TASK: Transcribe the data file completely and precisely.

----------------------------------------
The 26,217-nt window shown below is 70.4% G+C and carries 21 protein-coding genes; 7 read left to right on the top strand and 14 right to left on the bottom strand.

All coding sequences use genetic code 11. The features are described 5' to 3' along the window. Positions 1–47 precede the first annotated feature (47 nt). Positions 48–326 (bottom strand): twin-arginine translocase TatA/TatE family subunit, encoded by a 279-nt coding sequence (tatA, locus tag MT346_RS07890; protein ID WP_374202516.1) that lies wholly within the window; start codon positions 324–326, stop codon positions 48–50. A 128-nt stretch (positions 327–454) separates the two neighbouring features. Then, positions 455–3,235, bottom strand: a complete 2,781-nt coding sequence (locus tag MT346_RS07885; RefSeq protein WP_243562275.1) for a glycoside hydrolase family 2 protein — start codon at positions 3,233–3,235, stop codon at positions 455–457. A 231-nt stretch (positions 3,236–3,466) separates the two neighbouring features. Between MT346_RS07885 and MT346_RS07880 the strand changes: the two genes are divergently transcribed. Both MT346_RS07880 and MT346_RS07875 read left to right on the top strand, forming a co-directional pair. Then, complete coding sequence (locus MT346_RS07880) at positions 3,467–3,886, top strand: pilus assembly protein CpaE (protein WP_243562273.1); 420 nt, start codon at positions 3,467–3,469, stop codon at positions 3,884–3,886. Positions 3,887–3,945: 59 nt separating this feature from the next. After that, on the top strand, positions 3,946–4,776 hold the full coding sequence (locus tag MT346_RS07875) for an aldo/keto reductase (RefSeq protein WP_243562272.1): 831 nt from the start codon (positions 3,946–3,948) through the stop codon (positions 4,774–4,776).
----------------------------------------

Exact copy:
The 26,217-nt window shown below is 70.4% G+C and carries 21 protein-coding genes; 7 read left to right on the top strand and 14 right to left on the bottom strand.

All coding sequences use genetic code 11. The features are described 5' to 3' along the window. Positions 1–47 precede the first annotated feature (47 nt). Positions 48–326 (bottom strand): twin-arginine translocase TatA/TatE family subunit, encoded by a 279-nt coding sequence (tatA, locus tag MT346_RS07890; protein ID WP_374202516.1) that lies wholly within the window; start codon positions 324–326, stop codon positions 48–50. A 128-nt stretch (positions 327–454) separates the two neighbouring features. Then, positions 455–3,235, bottom strand: a complete 2,781-nt coding sequence (locus tag MT346_RS07885; RefSeq protein WP_243562275.1) for a glycoside hydrolase family 2 protein — start codon at positions 3,233–3,235, stop codon at positions 455–457. A 231-nt stretch (positions 3,236–3,466) separates the two neighbouring features. Between MT346_RS07885 and MT346_RS07880 the strand changes: the two genes are divergently transcribed. Both MT346_RS07880 and MT346_RS07875 read left to right on the top strand, forming a co-directional pair. Then, complete coding sequence (locus MT346_RS07880) at positions 3,467–3,886, top strand: pilus assembly protein CpaE (protein WP_243562273.1); 420 nt, start codon at positions 3,467–3,469, stop codon at positions 3,884–3,886. Positions 3,887–3,945: 59 nt separating this feature from the next. After that, on the top strand, positions 3,946–4,776 hold the full coding sequence (locus tag MT346_RS07875) for an aldo/keto reductase (RefSeq protein WP_243562272.1): 831 nt from the start codon (positions 3,946–3,948) through the stop codon (positions 4,774–4,776).